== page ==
30 years ago the european brands had lost market share to the Japanese to the point of being a footnote in the industry, even though British and Italian motorcycles (along with a few American brands) really established motorcycles before the Japanese invasion of the industry. BMW was a speck in the market compared to the big four, and Ducati and Triumph even less so (or basically gone altogether in the case of Triumph). Over the past decade there has been an incredible resurgence of the european brands, who have carved out brand identities in much the same way HD has, expanded their bike lines to cover virtually every base, and have done a much better job of establishing solid dealer networks than they had in the past.
When people think of a BMW rider or a Ducati rider they get a very clear mental picture of a lifestyle and brand identity, be it the GS rider with his expedition cases and adventure gear, or the Ducati guys with their superbikes and leathers or Sport Classics sitting in front of an italian cafe. The Japanese manufacturers have virtually no identitiy. What do you think of when you picture the typical Yamaha owner? Suzuki? People identify with the brand image, and branding is more important today than it ever was, because everyone's bikes are pretty good today, and do more-or-less the same thing, so branding is where you either succeed or fail.
If you look at notebook computers, a windows computer and an Apple more of less do the same thing. You can argue that one is better at some things than the other, and they both have their strengths, but ultimately they'll both surf the web, play your music, crunch numbers, do email, etc. If you remove the case, you'll be very hard-pressed to tell one from the other. They use many similar parts from the same suppliers, and they're all built more or less by the same people. Apple, however, can sell their notebook for approximately 50% more than the average windows notebook, and when they introduce a new one they have a press conference that makes front-page news worldwide, and typically has a waiting list for orders. The biggest difference between them is marketing and branding. The Apple has cool commercials with hip young people and edgy music, and they make you want to be part of that lifestyle.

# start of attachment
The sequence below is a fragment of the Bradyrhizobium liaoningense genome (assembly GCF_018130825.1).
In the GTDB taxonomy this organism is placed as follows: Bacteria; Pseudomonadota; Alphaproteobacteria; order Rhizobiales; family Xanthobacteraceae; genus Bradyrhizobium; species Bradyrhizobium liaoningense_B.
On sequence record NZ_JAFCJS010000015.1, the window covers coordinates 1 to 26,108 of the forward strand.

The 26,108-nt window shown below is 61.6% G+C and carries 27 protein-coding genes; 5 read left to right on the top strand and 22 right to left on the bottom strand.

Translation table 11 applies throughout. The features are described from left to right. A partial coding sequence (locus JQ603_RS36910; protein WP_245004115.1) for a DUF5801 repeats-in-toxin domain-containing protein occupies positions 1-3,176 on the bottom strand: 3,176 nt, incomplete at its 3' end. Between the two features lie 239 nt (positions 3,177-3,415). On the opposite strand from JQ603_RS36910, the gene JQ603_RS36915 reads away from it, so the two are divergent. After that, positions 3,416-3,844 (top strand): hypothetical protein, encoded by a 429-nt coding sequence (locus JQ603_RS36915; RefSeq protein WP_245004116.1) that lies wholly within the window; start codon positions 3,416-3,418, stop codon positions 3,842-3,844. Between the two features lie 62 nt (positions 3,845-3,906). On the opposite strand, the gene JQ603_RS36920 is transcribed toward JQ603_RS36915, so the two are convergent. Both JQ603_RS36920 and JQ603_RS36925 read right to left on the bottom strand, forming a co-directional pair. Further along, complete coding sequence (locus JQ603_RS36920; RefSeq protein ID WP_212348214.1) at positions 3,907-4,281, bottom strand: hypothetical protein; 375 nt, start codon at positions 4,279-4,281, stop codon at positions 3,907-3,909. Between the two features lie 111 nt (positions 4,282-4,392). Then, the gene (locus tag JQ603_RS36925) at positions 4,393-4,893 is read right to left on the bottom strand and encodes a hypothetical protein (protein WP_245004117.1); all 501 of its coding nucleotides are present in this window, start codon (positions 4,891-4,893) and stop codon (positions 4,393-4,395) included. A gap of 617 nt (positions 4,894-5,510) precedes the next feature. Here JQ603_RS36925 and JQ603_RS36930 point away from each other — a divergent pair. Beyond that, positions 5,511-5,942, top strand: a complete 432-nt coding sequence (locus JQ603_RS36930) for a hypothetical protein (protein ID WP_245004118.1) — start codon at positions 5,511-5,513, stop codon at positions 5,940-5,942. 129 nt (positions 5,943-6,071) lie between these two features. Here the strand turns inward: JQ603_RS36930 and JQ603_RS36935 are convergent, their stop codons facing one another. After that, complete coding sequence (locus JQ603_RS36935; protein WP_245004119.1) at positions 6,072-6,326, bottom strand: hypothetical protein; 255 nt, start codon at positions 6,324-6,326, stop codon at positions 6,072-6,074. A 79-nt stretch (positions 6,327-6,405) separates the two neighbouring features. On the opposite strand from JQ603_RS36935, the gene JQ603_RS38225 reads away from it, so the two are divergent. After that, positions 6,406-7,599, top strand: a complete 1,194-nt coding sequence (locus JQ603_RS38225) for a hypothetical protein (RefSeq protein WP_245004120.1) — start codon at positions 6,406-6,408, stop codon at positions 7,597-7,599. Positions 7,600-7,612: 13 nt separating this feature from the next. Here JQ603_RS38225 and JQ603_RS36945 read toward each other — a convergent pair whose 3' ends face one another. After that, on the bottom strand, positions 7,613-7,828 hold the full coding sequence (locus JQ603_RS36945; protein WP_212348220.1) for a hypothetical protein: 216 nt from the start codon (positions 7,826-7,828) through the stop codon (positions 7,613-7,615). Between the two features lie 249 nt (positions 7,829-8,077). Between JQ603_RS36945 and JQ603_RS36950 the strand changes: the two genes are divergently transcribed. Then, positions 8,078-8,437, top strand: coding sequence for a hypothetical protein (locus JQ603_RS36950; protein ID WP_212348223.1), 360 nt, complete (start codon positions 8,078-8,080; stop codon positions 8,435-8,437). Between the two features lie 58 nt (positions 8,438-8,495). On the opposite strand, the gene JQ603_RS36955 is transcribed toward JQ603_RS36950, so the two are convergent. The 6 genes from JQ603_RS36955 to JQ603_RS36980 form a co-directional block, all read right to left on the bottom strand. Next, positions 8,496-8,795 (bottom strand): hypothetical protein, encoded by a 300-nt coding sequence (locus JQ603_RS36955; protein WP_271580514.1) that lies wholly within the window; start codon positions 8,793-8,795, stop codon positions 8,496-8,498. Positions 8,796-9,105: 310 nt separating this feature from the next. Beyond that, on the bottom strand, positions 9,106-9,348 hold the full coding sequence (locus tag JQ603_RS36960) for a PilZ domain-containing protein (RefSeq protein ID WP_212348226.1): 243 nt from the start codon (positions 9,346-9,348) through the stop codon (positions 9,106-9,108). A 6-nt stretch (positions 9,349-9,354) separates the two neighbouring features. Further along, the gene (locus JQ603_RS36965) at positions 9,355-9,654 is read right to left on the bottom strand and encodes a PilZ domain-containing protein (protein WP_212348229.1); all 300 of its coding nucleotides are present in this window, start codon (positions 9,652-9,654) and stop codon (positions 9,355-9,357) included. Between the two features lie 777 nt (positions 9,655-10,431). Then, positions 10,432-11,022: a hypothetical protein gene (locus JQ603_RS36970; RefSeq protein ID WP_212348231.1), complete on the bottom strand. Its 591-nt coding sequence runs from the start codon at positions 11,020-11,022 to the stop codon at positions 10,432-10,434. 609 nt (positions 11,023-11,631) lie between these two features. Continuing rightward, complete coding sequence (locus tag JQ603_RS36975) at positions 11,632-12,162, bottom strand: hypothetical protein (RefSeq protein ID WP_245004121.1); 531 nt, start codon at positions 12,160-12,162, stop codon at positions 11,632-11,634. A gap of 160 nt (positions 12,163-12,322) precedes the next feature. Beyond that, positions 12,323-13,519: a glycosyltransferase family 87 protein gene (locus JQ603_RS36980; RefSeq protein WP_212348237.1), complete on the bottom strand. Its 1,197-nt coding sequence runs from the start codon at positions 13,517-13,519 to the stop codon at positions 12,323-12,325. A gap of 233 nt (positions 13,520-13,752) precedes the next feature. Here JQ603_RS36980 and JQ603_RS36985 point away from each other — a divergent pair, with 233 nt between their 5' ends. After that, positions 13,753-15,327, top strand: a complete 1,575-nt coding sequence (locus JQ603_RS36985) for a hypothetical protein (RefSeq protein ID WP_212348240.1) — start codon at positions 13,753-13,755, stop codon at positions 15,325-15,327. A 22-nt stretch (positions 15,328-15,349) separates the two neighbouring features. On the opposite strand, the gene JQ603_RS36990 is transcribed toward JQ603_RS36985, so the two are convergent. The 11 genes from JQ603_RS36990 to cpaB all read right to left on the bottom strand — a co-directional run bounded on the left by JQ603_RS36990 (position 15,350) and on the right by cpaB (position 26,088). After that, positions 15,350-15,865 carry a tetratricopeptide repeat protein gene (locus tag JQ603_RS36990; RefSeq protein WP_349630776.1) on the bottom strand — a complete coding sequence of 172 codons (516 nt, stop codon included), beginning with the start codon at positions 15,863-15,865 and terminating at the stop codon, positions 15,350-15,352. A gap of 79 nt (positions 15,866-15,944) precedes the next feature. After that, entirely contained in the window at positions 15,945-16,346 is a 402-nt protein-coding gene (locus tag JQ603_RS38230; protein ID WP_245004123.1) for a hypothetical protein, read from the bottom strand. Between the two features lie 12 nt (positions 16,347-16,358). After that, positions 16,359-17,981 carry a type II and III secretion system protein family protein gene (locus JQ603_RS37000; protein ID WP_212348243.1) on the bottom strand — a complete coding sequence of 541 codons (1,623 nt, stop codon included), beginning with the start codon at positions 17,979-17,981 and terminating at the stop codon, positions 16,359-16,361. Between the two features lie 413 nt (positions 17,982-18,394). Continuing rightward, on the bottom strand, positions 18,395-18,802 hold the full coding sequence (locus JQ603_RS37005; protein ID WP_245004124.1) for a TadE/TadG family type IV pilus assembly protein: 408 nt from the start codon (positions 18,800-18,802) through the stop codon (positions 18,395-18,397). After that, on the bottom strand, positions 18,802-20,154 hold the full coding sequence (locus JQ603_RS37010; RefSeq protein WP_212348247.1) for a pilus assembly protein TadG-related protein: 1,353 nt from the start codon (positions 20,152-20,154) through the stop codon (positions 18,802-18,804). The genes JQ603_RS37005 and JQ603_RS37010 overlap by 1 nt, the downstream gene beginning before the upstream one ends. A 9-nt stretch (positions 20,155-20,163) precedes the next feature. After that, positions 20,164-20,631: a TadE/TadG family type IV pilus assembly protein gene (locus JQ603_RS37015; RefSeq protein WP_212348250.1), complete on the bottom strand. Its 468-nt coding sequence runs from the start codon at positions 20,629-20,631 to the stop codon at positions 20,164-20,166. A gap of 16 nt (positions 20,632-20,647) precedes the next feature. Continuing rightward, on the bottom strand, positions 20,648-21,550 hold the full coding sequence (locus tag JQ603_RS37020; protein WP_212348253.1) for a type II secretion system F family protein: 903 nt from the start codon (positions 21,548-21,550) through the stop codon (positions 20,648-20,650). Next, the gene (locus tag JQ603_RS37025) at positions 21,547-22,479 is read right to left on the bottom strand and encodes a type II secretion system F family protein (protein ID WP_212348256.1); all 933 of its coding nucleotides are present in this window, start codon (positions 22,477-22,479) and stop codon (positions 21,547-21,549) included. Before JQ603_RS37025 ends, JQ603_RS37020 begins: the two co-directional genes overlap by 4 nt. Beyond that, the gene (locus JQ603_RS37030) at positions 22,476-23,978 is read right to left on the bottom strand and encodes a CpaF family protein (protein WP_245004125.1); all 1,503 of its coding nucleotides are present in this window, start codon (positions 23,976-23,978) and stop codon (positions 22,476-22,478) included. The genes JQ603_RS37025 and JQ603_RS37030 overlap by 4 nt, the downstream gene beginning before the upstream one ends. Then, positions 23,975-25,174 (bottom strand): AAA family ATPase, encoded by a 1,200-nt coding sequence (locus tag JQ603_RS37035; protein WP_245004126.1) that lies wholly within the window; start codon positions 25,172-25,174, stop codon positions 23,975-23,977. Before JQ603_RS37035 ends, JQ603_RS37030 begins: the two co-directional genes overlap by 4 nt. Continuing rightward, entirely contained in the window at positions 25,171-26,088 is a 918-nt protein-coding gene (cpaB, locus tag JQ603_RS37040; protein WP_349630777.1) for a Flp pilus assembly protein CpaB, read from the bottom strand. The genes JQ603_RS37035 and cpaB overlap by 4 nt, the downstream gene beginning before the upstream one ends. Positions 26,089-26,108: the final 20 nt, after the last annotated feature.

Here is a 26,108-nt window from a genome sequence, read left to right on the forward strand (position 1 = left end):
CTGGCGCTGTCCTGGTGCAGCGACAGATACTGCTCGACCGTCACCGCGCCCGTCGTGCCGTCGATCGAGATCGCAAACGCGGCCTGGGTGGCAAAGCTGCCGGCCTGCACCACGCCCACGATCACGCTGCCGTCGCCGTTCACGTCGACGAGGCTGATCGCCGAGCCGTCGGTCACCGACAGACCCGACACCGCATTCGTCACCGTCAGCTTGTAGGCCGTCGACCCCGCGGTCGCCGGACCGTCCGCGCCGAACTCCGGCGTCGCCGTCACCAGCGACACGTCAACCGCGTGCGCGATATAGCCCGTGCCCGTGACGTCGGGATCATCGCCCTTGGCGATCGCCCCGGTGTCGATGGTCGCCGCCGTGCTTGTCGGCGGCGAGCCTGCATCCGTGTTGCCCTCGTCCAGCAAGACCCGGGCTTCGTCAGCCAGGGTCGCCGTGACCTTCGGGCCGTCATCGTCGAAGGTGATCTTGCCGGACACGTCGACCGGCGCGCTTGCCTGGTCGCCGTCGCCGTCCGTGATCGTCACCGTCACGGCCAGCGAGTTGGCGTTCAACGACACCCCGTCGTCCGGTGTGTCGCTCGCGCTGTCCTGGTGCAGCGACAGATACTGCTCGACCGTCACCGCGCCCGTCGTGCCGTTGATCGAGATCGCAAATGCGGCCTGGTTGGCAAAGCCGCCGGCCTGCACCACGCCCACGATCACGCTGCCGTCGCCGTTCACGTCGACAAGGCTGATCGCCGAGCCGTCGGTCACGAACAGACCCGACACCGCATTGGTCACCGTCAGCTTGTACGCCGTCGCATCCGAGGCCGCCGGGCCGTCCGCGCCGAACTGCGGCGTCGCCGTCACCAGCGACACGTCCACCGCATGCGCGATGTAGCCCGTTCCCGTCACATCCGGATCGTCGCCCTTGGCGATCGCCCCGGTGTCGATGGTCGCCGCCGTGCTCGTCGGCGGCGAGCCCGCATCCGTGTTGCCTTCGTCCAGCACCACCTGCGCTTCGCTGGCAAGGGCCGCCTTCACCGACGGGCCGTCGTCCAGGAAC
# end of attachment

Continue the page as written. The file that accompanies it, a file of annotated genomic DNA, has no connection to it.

I think the bottom line today is that there are just too many manufacturers fighting for a market that appears to be contracting, and a few of them aren't going to survive. I think in a decade two of the big four will probably be history, or at least resort to downscaling their 2-wheel business into something like scooters exclusively. I think the future for cheap electric scooters will be the boost that the industry needs, though I consider that nothing more than transportation vs. motorcycling as an actiivity, sport, lifestyle, or whatever you choose to describe it.
I don't know what the actual sales data indicates, but my seat-of-the-pants feel of the market is that the current young generation has less and less interest in motorcycling, and doesn't seem to be able to focus on much of anything besides their social media bullshit and smartphones. Given that a good percentage of today's young people are jacked on prescription speed it's probably just as well that they stay off of two wheels.
Originally Posted by bobobob
Or BMW or Ducati or Triumph.
The doom is in the Asian motorcycle industry.